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Meat is one of the richest sources of the amino acids and minerals needed in collagen production. Although bone broth and soups derived from bones are perhaps the top ways of benefitting from the collagen-boosting power of beef, pork, lamb and others, eating lean red muscle meat is also helpful.

Peach gum

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The solidified resin from peach trees, peach gum is a traditional part of Chinese cuisine. It contains high levels of various amino acids that are essential to collagen production. Peach gum is easily absorbed by the human digestive system and is popularly eaten in a variety of ways. Look for recipes that include it in soups and desserts in particular.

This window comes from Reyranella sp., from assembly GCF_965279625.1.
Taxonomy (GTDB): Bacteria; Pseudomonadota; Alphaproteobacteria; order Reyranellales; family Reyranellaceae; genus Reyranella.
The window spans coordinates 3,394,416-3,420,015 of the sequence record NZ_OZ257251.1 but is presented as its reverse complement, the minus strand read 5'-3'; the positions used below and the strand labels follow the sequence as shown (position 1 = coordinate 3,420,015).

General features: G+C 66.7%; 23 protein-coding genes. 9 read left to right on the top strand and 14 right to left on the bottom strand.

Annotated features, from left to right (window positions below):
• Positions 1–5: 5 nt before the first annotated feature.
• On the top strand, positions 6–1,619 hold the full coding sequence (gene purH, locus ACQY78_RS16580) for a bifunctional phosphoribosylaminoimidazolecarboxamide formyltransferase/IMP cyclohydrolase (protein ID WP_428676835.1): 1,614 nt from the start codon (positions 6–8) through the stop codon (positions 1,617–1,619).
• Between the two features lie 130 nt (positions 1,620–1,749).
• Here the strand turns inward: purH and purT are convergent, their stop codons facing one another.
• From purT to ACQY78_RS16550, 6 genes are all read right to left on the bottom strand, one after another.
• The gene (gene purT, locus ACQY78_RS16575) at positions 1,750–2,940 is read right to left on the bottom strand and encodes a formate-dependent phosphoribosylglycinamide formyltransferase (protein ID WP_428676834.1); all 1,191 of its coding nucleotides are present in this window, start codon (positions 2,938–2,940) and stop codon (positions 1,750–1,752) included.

Pig ears

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Easily obtainable in most Chinese and Hispanic grocery stores, pig ears are a cheap but tasty way of eating a collagen-rich food. It’s the gristle in the ears that contains the collagen and also much of the flavor. Try eating pig ears stewed Shanghai-style with star anise, bay leaves, cinnamon and soy sauce.

Beef tendon

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As a connective tissue, beef tendon is naturally high in collagen. Not a typical component of most Western diets, you’ll find beef tendon frequently included in Chinese dishes and recipes. Although it’s low in fat and may seem fibrous to the uninitiated, boiling or stewing beef tendon for several hours can produce a dish that’s said to taste like a tender, high-fat cut of meat.

Pork crackling